More than 14,000 potential customers logged on to buy the cream billed as increasing the skin's ability to absorb sunlight, but were instead sent emails informing them it was a spoof and given skin cancer information.
HOW I SEE IT - WARREN JOHNSON, MD W COMMUNICATIONS
Creatively, this 'spoof' isn't quite funny enough to drive genuine talkability, and not as good as the similar ComputerTan campaign the charity ran a few years ago. And, unless the user actually tries to buy the product, they are allowed to leave the site. Not quite sure of the ultimate objective, having been neither entertained nor educated.
The core audience this is designed to affect are left to feel like fools when trying to engage with the product. As a result this is unlikely to drive positive change and re-evaluation among a group that will no doubt be aware of the issue but simply chose to ignore it in the same way that smokers behave.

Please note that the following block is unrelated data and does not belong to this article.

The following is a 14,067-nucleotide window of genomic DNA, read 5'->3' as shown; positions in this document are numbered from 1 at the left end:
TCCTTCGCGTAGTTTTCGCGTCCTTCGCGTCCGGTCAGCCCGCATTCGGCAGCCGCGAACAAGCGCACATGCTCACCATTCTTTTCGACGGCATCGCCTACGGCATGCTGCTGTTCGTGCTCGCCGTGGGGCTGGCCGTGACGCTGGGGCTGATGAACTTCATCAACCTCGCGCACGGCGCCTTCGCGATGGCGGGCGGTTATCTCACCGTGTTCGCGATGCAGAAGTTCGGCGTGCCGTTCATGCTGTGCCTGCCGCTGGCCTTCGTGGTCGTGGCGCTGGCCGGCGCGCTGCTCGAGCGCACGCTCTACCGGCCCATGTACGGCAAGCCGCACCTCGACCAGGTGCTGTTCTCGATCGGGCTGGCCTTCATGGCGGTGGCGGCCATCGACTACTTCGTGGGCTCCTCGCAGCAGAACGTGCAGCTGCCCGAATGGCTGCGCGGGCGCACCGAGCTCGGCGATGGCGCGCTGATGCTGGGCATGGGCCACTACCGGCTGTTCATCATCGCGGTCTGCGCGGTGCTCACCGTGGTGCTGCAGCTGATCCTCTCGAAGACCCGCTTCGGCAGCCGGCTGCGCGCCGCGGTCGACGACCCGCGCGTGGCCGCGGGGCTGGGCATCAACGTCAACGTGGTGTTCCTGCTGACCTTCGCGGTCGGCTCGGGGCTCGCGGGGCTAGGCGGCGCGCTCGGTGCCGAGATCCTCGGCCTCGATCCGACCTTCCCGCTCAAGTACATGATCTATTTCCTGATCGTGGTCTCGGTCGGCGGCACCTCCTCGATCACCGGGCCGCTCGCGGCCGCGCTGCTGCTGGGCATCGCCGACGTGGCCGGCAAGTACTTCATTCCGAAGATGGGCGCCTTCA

The end page of warnings showing gruesome pictures of skin cancer looks like it has taken a page straight out of the anti-smoking lobby's playbook. The tone for me feels too damning.